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CSS image gallery question

P: n/a
Hello,

I'm trying to find a way to setup a row of images horizontally, so that
the number of images will automatically fit the width of the screen
depending on the resolution on the user's monitor. For example, I
usually use something like this:

<div id="lrgcontainer">
<div id="img"><a href="#">Name of Image <br /<img src="img.jpg"
alt="blah" /></a></div>
<div id="img"><a href="#">Name of Image <br /><img src="img.jpg"
alt="blah" /></a></div>
<div id="img"><a href="#">Name of Image <br /><img src="img.jpg"
alt="blah" /></a></div>
</div>

The styling behind said layout would be something like this:

#lrgcontainer {
width:800px;
}
#img {
margin: 0 50px 0 50px;
float:left;
}

And then if I need another row of images, I would do something like <br
style="clear:left;" /and repeat. However this (in my opinion) creates
a lot of redundant repetition of id="img", etc. Is it possible to fill
the width automatically with as many images as possible, and then when
there is no more room, put them on the next line down?

I'd appreciate any input.

Thanks,
Adam

Jan 15 '07 #1
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10 Replies


P: n/a
In article
<11*********************@l53g2000cwa.googlegroups. com>,
ak****@gmail.com wrote:
Hello,

I'm trying to find a way to setup a row of images horizontally, so that
the number of images will automatically fit the width of the screen
depending on the resolution on the user's monitor. For example, I
usually use something like this:

<div id="lrgcontainer">
<div id="img"><a href="#">Name of Image <br /<img src="img.jpg"
Instead of all this, have you tried what is utterly simple first:

<div>
<img src="img1.jpg" alt="blah">
<img src="img2.jpg" alt="blah">
<img src="img3.jpg" alt="blah">
<img src="img4.jpg" alt="blah">
<img src="img5.jpg" alt="blah">
</div>

?

I leave out the height and widths, but you should not. You can
put them in above, or, if they are all the same dims, in the css
under img {}

Use HTML 4.01 as a doctype, then you don't need the pesky " />"s
(but not just for this reason, that's a bonus one)

--
dorayme
Jan 15 '07 #2

P: n/a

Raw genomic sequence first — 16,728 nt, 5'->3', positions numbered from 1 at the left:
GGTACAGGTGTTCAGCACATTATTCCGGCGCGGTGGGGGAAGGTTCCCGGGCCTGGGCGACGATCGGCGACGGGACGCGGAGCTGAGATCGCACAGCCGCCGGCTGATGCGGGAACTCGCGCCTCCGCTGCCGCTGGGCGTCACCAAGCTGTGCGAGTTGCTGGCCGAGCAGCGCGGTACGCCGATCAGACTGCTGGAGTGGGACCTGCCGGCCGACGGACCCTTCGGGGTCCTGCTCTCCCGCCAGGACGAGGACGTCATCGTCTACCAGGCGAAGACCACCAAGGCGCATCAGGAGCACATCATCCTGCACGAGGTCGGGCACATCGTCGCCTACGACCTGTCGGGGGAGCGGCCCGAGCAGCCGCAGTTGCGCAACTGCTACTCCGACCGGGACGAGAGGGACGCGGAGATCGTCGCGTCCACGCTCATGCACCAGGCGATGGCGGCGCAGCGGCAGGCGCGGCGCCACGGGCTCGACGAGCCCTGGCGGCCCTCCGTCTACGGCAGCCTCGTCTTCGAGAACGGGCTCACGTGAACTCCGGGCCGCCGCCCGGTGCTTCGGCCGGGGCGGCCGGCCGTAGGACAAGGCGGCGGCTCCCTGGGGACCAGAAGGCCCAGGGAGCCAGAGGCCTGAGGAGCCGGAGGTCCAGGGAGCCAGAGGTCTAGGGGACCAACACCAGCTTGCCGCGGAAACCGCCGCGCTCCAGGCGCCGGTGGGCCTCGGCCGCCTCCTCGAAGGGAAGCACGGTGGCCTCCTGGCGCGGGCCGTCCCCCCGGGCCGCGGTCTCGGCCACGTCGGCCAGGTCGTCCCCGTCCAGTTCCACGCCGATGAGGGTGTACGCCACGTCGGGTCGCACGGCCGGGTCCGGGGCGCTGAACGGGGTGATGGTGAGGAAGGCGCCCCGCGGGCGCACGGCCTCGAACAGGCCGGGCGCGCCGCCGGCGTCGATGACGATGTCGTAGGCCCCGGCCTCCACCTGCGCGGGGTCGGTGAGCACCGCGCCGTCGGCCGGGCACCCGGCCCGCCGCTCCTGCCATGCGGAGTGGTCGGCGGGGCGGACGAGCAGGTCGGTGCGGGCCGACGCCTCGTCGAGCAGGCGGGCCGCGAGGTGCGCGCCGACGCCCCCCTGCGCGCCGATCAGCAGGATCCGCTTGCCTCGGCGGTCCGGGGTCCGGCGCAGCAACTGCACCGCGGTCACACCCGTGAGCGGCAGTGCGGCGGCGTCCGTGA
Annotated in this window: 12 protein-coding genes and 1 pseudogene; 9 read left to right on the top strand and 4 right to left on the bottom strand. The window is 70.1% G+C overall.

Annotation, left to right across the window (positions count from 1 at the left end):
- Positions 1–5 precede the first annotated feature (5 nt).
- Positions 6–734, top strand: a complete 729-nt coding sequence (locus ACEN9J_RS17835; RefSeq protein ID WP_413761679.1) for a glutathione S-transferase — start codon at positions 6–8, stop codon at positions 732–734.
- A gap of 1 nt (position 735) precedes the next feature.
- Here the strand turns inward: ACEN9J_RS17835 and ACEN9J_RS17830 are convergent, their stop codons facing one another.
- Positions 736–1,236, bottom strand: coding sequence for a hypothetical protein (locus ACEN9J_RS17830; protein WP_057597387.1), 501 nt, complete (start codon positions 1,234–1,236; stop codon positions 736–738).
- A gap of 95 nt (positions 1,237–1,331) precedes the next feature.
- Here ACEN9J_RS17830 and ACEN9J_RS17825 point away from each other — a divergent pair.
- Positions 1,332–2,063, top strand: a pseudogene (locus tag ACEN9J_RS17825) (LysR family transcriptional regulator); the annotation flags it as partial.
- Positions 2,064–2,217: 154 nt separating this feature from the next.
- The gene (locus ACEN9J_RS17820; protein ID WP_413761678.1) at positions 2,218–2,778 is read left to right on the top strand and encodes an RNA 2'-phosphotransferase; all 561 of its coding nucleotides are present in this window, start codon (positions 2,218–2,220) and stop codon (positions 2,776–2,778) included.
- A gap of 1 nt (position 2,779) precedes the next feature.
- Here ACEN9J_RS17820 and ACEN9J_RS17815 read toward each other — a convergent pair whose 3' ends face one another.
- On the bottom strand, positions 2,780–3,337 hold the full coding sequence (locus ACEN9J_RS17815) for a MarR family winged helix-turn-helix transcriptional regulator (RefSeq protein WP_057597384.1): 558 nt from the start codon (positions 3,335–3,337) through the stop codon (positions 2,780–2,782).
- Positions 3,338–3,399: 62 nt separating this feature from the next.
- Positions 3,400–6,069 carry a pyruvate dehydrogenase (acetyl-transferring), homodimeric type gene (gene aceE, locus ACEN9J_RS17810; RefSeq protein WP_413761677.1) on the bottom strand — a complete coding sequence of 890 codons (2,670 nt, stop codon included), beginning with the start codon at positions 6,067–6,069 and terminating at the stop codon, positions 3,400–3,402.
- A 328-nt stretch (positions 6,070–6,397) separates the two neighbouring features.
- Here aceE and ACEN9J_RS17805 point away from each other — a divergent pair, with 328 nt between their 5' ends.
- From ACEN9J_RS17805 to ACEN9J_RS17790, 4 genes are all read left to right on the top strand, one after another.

Scripsit ak****@gmail.com:
I'm trying to find a way to setup a row of images horizontally, so
that the number of images will automatically fit the width of the
screen depending on the resolution on the user's monitor.
Screen? You probably meant the width of the canvas in the browser.
<div id="lrgcontainer">
<div id="img"><a href="#">Name of Image <br /<img src="img.jpg"
alt="blah" /></a></div>
<div id="img"><a href="#">Name of Image <br /><img src="img.jpg"
alt="blah" /></a></div>
That's incorrect markup, since the id attribute value must be unique within
the document and you're apparently using the same value for all. (It's
difficult to be sure, since your sample is otherwise so sketchy and you
didn't post a URL.)

Changing id="img" to class="img" in HTML and #img to .img in CSS is the
first fix needed.
#lrgcontainer {
width:800px;
}
What?? You described the idea of flexible layout and now you are setting the
width to 800 pixels. Simply don't set the width at all here.
#img {
margin: 0 50px 0 50px;
float:left;
}
Does that really work? There must be something that you haven't told us (how
about a URL?), since a div element occupies the available width, so floating
cannot be applied.

If you set the widths, as you need to do in this approach, you evidently
need to set them in pixels, since the width of an image is in pixels. I'm
afraid there's no working shortcut (except in the sense that the HTML markup
might be programmatically produced) - each div element needs to have its
width set. If the images share the same width and you want to keep things